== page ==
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Marillion - The Best of Both Worlds CD (album) cover

THE BEST OF BOTH WORLDS

Marillion

Neo-Prog


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The Prognaut
PROG REVIEWER
3 stars With over 72 minutes of music, this is in my very own appreciation, the best FISH compilation album. From the most significant song contained in the band's first LP, "Script for a Jester's Tear"; to the very last one representing FISH's farewell from MARILLION with studio album "Clutching at Straws", "Sugar Mice"; this is a transitional 2 CD set that certainly uncovers way too many feelings. Most of them properly condensed in Disc One.

I find this album as challenging as dangerous. This is the razor's edge for MARILLION fans. In one corner, you have Edinburgh's beloved singer and in the other, well, the guy who tried to fill his shoes. It's not that I am ruthlessly cynical about this forever confrontation, but I am pretty much sure there's a deepest reason of this "both sides of the story" compilation album. Facing both MARILLION leading singers respectively, was a curious experiment. And it worked out perfectly for me. There's no more air to be cleared, FISH is the best.

Nonetheless, I cannot give this album more than three stars because this a collectible item for fans only. Maybe 3 and a half because of its beautiful track listing order, the selfless selection of the songs destined to be here and the arrangements made specially to "Market Square Heroes" and "Forgotten Sons". Unfortunately, you can't have one disc without the other one because of the "2 CD Set" feature (and that would undermine the original intention of the "Both of Worlds" experience, right?), but that's a fair price to pay for this keeper entirely dedicated to FISH. Enjoy.

Now, moving on to Disc Two. I wanna be relentless and fair about this one, but really, there's nothing much to be said regarding the HOGARTH experience on a 2 CD compilation album. First of all, it is useless, almost inhumane; to include his intermittent career on a set that includes a CD from a prominent lead singer like Derek DICK and try to make a face-off between these two. So what was the point? We all know that already.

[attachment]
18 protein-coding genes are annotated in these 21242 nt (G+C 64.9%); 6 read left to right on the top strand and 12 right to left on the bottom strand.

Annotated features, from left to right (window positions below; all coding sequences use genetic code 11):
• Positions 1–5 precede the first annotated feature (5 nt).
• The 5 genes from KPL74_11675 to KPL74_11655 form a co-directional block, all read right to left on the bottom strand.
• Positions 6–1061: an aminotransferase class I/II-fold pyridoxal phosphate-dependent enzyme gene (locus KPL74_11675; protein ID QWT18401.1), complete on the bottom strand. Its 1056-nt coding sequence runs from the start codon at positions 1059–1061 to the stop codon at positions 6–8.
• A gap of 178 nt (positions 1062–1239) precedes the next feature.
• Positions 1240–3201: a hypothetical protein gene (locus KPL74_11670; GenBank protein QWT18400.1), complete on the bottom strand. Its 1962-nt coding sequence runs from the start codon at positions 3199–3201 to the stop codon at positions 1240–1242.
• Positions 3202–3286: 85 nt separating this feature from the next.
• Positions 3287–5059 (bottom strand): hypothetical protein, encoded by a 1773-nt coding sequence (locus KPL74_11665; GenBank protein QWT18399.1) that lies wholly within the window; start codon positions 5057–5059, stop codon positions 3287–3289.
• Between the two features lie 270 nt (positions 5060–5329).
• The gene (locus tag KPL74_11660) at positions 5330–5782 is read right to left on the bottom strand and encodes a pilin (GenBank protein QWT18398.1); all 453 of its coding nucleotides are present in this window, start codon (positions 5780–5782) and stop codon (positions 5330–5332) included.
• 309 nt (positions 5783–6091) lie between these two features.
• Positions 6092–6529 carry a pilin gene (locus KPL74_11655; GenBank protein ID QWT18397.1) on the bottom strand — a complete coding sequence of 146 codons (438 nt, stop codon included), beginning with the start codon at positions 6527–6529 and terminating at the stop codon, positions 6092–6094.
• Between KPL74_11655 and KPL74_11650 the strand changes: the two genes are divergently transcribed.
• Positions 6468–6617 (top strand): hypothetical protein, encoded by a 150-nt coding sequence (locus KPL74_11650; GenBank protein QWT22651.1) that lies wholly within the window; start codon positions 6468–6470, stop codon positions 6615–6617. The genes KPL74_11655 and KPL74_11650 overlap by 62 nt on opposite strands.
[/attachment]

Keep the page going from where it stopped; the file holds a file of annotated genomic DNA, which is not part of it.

The seven years of HOGARTH with the band represented in this album, turned out to be four in the end. All the songs from Disc Two were unarguably taken from "Seasons End", "Holidays in Eden", "Brave" and "Afraid of Sunlight", and apart from those works there's nothing much to add up to the track list of this compilation album. In between we can see there are way too many live recordings from Glasgow to Caracas, a singles collection album and a MARILLION music collection recording.

It is completely unnecessary for me to rate this album, but there's one thing I actually enjoyed about it: the booklet. I just loved the way it was put together, the images and photos, and the most important thing, the division to tell FISH era from HOGARTH era (you can even select which front cover to display!). Marvelous! I recommend all you fans and collectors to get this album just under this precise point of view and directions, and mostly keeping in mind this is only an item for completionists. Please, do not expect anything else from this 2 CD set album and try to enjoy this surprising MARILLION experience. Like I said, can't have one without the other.

Report this review (#12354)
Posted Wednesday, July 7, 2004 | Review Permalink
Tristan Mulders
PROG REVIEWER
3 stars Marillion - The Best of both Worlds

As I already mentioned in other reviews concerning Marillion compilation albums, this is the best one available.

With over two hours of music, comprising two discs, this is the most representative overview of Marillion's back catalogue available. It is not a simple collection of singles, but a genuine 'Best of' album with the best songs, also regarding songwriting. Of course the obvious 'hit'singles are included, but they do not represent the band here. Marillion are shown as a varied and original band that incorporated many musical styles into their music.

The songs are taken from all studio releases up to and including "Afraid of Sunlight," with both musical era's split upon 2 CDs: 1982-1988 (The Fish Years) on disc 1 and 1989-1995 (Steve Hogarth) on the second disc.